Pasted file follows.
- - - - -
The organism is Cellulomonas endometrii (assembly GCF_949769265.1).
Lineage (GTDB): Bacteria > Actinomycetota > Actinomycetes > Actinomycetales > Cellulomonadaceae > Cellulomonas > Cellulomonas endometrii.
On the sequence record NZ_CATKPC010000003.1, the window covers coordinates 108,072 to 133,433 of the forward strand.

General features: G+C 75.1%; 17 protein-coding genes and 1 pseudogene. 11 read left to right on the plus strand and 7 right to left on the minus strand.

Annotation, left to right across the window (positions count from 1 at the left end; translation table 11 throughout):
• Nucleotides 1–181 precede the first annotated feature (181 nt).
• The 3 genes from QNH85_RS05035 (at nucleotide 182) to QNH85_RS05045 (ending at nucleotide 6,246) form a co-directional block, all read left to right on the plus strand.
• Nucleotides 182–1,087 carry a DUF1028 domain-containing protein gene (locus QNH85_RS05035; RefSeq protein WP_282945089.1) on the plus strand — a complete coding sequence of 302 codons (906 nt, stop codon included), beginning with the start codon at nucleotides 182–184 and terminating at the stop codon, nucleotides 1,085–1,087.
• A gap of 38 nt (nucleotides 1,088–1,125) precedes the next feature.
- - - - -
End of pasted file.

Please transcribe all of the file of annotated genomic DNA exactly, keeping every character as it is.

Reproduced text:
The organism is Cellulomonas endometrii (assembly GCF_949769265.1).
Lineage (GTDB): Bacteria > Actinomycetota > Actinomycetes > Actinomycetales > Cellulomonadaceae > Cellulomonas > Cellulomonas endometrii.
On the sequence record NZ_CATKPC010000003.1, the window covers coordinates 108,072 to 133,433 of the forward strand.

General features: G+C 75.1%; 17 protein-coding genes and 1 pseudogene. 11 read left to right on the plus strand and 7 right to left on the minus strand.

Annotation, left to right across the window (positions count from 1 at the left end; translation table 11 throughout):
• Nucleotides 1–181 precede the first annotated feature (181 nt).
• The 3 genes from QNH85_RS05035 (at nucleotide 182) to QNH85_RS05045 (ending at nucleotide 6,246) form a co-directional block, all read left to right on the plus strand.
• Nucleotides 182–1,087 carry a DUF1028 domain-containing protein gene (locus QNH85_RS05035; RefSeq protein WP_282945089.1) on the plus strand — a complete coding sequence of 302 codons (906 nt, stop codon included), beginning with the start codon at nucleotides 182–184 and terminating at the stop codon, nucleotides 1,085–1,087.
• A gap of 38 nt (nucleotides 1,088–1,125) precedes the next feature.